Ever since we opened up lots more of the Internet in our school district earlier this year, the district has received several requests from teachers and other staff to block resources that are distractions in the classroom. I’ve written a stock response to those requests that I thought might be worth sharing. It’s my hope that their requests and the conversations that come from this response lead to changes in classroom practice.
Here it is:
Thanks for your question. When we implemented our new filter this school year, we looked at all the things we were currently blocking, what things were required to be blocked by law, and what we were blocking that we shouldn’t be.
What we’ve decided is that we will no longer use the web filter as a classroom management tool. Blocking one distraction doesn’t solve the problem of students off task – it just encourages them to find another site to distract them. Students off task is not a technology problem – it’s a behavior problem. It is our intention that we help students to learn the appropriate on-task behaviors instead of assuming that we can use filters to manage student use. Rather than blocking sites on an ad hoc basis, we will instead be working with folks to help them through computer and lab management issues in a way that promotes student responsibility. We know that the best filters in a classroom or lab are the people in that lab – both the educational staff monitoring student computer use as well as the students themselves.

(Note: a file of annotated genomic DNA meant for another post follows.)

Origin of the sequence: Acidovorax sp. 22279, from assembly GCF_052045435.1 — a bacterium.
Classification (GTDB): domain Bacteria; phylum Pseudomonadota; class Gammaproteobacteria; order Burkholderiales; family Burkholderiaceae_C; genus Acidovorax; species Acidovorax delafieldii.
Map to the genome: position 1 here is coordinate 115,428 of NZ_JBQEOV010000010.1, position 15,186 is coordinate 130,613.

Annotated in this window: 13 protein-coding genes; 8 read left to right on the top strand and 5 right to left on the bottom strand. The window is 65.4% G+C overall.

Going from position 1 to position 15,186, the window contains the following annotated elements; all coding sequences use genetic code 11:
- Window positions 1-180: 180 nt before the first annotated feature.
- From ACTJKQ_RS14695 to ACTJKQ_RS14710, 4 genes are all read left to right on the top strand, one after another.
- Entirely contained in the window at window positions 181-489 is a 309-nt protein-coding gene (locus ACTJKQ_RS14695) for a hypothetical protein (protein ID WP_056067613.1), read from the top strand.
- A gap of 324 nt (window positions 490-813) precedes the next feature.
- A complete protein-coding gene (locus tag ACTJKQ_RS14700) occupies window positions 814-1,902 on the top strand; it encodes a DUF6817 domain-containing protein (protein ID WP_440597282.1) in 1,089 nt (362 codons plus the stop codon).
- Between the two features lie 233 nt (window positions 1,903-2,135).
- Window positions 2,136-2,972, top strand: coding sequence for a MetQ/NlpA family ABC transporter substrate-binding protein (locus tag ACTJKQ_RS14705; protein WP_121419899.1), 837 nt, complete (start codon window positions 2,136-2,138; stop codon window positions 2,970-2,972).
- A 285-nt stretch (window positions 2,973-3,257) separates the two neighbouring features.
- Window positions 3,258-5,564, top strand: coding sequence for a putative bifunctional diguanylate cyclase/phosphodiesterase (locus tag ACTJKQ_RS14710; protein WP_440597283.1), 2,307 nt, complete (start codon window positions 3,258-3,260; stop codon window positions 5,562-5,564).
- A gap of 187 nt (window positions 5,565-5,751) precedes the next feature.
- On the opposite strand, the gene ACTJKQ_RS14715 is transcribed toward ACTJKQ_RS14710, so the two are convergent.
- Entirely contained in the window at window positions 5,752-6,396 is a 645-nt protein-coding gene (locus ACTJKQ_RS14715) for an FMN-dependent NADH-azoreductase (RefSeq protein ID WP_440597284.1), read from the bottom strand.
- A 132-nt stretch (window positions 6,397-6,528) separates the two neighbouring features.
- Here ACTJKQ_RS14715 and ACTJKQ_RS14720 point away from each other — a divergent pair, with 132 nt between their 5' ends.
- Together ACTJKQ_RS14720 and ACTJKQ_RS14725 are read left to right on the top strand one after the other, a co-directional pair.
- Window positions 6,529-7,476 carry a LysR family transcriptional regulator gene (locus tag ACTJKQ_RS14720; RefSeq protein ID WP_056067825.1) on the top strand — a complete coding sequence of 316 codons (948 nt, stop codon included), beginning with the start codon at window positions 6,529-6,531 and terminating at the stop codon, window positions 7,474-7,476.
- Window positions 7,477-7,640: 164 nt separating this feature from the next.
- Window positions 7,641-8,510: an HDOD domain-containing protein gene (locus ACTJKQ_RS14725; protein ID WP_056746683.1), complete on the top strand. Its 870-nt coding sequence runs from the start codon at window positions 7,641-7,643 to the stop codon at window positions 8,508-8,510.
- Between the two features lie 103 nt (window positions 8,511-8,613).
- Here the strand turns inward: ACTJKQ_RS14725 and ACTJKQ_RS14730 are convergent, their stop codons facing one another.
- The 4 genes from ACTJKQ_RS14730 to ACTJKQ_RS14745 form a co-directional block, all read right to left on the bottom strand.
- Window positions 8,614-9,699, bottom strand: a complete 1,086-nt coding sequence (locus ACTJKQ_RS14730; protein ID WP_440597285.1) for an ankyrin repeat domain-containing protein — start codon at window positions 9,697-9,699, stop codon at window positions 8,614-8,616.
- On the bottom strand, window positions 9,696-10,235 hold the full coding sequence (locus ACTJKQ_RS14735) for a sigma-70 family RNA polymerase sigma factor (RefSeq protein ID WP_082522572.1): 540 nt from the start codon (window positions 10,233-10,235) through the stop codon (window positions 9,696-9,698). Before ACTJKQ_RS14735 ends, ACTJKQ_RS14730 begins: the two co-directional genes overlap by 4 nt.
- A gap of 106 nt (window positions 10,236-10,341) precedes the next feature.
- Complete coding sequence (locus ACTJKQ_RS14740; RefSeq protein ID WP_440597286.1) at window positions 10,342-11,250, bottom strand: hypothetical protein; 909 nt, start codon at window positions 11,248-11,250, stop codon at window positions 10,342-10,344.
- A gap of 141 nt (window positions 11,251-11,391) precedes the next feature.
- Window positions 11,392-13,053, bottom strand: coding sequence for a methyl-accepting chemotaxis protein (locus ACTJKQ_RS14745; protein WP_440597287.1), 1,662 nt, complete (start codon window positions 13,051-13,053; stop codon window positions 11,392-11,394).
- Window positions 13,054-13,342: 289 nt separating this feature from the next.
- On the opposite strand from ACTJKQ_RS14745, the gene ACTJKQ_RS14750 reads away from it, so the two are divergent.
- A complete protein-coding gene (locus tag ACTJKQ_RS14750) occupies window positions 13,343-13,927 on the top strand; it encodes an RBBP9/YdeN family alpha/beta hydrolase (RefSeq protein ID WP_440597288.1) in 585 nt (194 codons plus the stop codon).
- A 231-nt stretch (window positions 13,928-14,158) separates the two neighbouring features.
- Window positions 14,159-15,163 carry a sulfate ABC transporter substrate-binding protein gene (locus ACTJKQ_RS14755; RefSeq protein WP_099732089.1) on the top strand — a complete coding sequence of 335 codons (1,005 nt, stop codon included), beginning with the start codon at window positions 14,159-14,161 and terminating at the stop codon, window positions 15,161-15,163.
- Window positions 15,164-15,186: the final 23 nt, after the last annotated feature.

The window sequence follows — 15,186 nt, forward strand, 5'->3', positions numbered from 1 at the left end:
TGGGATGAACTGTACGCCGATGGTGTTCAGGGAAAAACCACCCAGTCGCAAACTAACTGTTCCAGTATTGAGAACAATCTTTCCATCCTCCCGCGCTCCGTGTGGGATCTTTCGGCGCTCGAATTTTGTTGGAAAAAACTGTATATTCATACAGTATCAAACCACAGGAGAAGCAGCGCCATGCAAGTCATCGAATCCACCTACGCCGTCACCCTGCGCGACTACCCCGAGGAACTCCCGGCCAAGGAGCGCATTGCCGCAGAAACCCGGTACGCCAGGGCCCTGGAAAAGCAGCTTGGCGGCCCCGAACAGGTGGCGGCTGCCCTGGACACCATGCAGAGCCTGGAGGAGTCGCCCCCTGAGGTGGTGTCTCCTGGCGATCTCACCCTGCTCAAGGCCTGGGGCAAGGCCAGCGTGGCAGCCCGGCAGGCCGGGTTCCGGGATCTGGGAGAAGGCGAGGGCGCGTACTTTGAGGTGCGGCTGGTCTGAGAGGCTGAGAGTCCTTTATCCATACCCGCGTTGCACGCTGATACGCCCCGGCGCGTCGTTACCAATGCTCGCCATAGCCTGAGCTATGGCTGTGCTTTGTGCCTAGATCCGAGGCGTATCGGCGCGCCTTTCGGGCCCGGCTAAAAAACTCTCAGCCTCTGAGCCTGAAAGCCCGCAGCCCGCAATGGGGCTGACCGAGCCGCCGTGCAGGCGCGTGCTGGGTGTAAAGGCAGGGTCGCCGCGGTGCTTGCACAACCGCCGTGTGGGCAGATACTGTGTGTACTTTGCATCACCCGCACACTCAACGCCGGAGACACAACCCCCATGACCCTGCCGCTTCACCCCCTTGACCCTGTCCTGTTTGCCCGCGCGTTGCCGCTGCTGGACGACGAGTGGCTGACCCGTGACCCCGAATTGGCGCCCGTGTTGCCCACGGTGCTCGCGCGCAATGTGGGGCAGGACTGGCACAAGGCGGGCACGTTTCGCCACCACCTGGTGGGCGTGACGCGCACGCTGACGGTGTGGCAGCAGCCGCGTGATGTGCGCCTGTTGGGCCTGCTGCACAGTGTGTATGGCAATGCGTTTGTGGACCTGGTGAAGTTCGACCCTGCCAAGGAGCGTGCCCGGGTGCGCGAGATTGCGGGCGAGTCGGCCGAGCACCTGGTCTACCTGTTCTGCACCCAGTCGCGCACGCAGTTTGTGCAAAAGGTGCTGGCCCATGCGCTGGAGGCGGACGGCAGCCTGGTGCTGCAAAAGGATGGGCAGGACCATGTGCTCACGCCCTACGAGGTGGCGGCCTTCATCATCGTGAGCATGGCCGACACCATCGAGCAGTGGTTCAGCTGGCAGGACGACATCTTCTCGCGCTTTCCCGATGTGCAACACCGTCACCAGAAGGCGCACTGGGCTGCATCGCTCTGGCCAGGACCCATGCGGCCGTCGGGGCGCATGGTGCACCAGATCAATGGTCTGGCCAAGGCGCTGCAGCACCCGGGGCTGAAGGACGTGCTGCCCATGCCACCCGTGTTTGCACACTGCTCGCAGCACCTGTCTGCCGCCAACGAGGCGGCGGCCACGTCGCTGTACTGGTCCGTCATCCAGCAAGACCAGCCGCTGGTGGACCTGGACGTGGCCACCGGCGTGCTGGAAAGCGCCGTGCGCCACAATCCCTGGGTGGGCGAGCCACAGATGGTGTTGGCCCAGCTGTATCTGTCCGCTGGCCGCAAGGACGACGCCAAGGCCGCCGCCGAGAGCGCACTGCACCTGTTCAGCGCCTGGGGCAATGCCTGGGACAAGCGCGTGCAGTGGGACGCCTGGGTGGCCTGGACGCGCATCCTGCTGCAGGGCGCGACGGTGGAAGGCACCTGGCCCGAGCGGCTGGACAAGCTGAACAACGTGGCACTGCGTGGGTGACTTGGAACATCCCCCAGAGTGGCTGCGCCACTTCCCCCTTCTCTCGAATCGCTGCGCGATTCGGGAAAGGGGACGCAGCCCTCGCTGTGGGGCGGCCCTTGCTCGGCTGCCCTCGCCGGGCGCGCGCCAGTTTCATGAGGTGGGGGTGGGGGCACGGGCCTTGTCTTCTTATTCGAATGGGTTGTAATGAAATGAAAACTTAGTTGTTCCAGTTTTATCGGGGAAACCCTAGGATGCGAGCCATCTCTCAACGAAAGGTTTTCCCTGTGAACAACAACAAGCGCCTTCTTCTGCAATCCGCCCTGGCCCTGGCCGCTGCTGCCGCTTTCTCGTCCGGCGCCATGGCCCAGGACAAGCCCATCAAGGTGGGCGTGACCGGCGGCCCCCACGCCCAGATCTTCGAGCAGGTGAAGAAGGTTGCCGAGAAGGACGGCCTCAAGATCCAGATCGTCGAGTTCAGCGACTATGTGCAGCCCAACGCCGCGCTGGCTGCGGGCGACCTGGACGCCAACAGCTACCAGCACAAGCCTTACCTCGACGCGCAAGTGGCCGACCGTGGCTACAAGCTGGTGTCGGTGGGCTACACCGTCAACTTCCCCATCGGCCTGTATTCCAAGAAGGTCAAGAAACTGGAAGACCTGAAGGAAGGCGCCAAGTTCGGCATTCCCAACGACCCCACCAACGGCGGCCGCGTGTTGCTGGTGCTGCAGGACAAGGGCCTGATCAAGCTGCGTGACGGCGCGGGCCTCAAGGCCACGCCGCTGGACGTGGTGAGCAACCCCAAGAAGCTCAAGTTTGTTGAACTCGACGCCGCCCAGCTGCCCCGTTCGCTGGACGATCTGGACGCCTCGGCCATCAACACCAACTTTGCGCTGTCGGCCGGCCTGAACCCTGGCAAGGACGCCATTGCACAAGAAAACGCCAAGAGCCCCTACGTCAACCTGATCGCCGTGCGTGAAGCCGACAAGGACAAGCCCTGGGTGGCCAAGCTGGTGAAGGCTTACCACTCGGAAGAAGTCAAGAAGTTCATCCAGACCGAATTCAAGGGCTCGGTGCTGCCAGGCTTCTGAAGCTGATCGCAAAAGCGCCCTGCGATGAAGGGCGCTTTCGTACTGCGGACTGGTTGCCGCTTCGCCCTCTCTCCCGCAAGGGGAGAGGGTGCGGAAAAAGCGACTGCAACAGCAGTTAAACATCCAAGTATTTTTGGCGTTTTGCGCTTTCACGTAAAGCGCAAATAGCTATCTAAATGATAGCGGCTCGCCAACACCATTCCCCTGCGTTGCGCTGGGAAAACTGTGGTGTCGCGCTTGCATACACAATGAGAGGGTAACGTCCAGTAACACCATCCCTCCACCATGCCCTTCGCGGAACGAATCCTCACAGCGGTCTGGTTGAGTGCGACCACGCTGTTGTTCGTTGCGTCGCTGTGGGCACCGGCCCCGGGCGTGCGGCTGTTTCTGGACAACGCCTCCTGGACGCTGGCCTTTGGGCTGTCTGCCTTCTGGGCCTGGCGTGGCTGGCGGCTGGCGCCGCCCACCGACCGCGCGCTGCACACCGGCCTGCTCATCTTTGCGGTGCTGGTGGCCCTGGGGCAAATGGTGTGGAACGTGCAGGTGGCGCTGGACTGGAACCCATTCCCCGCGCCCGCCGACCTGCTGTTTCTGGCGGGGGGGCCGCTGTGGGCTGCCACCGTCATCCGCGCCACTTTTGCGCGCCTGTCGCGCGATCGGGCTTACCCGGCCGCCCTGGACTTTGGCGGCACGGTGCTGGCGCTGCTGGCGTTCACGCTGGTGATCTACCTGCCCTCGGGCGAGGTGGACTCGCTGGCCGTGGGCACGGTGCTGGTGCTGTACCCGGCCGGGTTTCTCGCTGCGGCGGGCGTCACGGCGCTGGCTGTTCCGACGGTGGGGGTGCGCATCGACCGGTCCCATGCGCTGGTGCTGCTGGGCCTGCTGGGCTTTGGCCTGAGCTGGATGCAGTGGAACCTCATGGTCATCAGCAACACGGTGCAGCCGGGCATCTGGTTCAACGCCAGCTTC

This opens up possibilities for students and staff using websites for instructional purposes that in the past were blocked due to broad category blocks. It requires that staff and students manage their technology use rather than relying on a third party solution that can never do the job of replacing teachers monitoring students.
That said, we will still block sites that are discovered to violate CIPA requirements. If you discover one, please do not hesitate to share it with us. Also, if you discover a site that shouldn’t be blocked, please pass that along so that we can open it up.
I hope this makes sense. I’d be happy to speak further with you if you have further comments or questions.
How do you talk to folks in your districts about your Internet (un)filtering?